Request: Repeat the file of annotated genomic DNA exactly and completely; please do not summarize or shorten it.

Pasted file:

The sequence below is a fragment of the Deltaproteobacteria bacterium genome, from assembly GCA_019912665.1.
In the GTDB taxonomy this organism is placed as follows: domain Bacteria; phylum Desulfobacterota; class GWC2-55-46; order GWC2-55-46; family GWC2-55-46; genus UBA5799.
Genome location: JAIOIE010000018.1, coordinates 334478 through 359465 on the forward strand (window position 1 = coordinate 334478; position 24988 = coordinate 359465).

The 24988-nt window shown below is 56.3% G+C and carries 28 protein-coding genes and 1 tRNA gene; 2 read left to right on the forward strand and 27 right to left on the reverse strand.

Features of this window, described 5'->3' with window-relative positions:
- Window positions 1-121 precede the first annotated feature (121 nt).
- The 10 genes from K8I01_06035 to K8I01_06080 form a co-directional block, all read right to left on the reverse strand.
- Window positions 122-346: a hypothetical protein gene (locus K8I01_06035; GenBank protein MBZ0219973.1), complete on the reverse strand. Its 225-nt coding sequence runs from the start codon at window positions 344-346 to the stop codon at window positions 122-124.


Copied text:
The sequence below is a fragment of the Deltaproteobacteria bacterium genome, from assembly GCA_019912665.1.
In the GTDB taxonomy this organism is placed as follows: domain Bacteria; phylum Desulfobacterota; class GWC2-55-46; order GWC2-55-46; family GWC2-55-46; genus UBA5799.
Genome location: JAIOIE010000018.1, coordinates 334478 through 359465 on the forward strand (window position 1 = coordinate 334478; position 24988 = coordinate 359465).

The 24988-nt window shown below is 56.3% G+C and carries 28 protein-coding genes and 1 tRNA gene; 2 read left to right on the forward strand and 27 right to left on the reverse strand.

Features of this window, described 5'->3' with window-relative positions:
- Window positions 1-121 precede the first annotated feature (121 nt).
- The 10 genes from K8I01_06035 to K8I01_06080 form a co-directional block, all read right to left on the reverse strand.
- Window positions 122-346: a hypothetical protein gene (locus K8I01_06035; GenBank protein MBZ0219973.1), complete on the reverse strand. Its 225-nt coding sequence runs from the start codon at window positions 344-346 to the stop codon at window positions 122-124.